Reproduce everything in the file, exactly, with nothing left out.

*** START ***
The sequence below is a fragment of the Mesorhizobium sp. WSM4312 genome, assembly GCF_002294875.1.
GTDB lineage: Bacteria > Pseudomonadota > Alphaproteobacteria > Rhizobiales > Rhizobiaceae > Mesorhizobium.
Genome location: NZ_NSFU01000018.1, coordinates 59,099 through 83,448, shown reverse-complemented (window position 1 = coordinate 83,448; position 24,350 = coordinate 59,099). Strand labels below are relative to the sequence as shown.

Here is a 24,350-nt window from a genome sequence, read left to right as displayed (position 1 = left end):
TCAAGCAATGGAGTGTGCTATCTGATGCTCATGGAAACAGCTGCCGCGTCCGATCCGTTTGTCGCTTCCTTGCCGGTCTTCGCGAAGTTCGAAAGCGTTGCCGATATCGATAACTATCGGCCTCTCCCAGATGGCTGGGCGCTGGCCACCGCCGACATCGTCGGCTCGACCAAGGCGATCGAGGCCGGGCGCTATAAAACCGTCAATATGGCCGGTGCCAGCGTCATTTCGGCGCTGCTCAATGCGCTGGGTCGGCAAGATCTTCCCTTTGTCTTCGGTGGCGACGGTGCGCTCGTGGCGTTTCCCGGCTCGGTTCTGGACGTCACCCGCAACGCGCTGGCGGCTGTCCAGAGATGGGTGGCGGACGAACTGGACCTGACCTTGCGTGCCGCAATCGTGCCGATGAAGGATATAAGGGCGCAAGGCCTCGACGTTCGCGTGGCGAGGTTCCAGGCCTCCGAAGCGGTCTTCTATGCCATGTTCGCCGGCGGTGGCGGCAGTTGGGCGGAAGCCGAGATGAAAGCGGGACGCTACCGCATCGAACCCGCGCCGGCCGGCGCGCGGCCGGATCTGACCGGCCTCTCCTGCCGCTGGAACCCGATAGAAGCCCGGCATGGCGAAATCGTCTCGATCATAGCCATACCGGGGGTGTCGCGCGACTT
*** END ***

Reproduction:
The sequence below is a fragment of the Mesorhizobium sp. WSM4312 genome, assembly GCF_002294875.1.
GTDB lineage: Bacteria > Pseudomonadota > Alphaproteobacteria > Rhizobiales > Rhizobiaceae > Mesorhizobium.
Genome location: NZ_NSFU01000018.1, coordinates 59,099 through 83,448, shown reverse-complemented (window position 1 = coordinate 83,448; position 24,350 = coordinate 59,099). Strand labels below are relative to the sequence as shown.

Here is a 24,350-nt window from a genome sequence, read left to right as displayed (position 1 = left end):
TCAAGCAATGGAGTGTGCTATCTGATGCTCATGGAAACAGCTGCCGCGTCCGATCCGTTTGTCGCTTCCTTGCCGGTCTTCGCGAAGTTCGAAAGCGTTGCCGATATCGATAACTATCGGCCTCTCCCAGATGGCTGGGCGCTGGCCACCGCCGACATCGTCGGCTCGACCAAGGCGATCGAGGCCGGGCGCTATAAAACCGTCAATATGGCCGGTGCCAGCGTCATTTCGGCGCTGCTCAATGCGCTGGGTCGGCAAGATCTTCCCTTTGTCTTCGGTGGCGACGGTGCGCTCGTGGCGTTTCCCGGCTCGGTTCTGGACGTCACCCGCAACGCGCTGGCGGCTGTCCAGAGATGGGTGGCGGACGAACTGGACCTGACCTTGCGTGCCGCAATCGTGCCGATGAAGGATATAAGGGCGCAAGGCCTCGACGTTCGCGTGGCGAGGTTCCAGGCCTCCGAAGCGGTCTTCTATGCCATGTTCGCCGGCGGTGGCGGCAGTTGGGCGGAAGCCGAGATGAAAGCGGGACGCTACCGCATCGAACCCGCGCCGGCCGGCGCGCGGCCGGATCTGACCGGCCTCTCCTGCCGCTGGAACCCGATAGAAGCCCGGCATGGCGAAATCGTCTCGATCATAGCCATACCGGGGGTGTCGCGCGACTT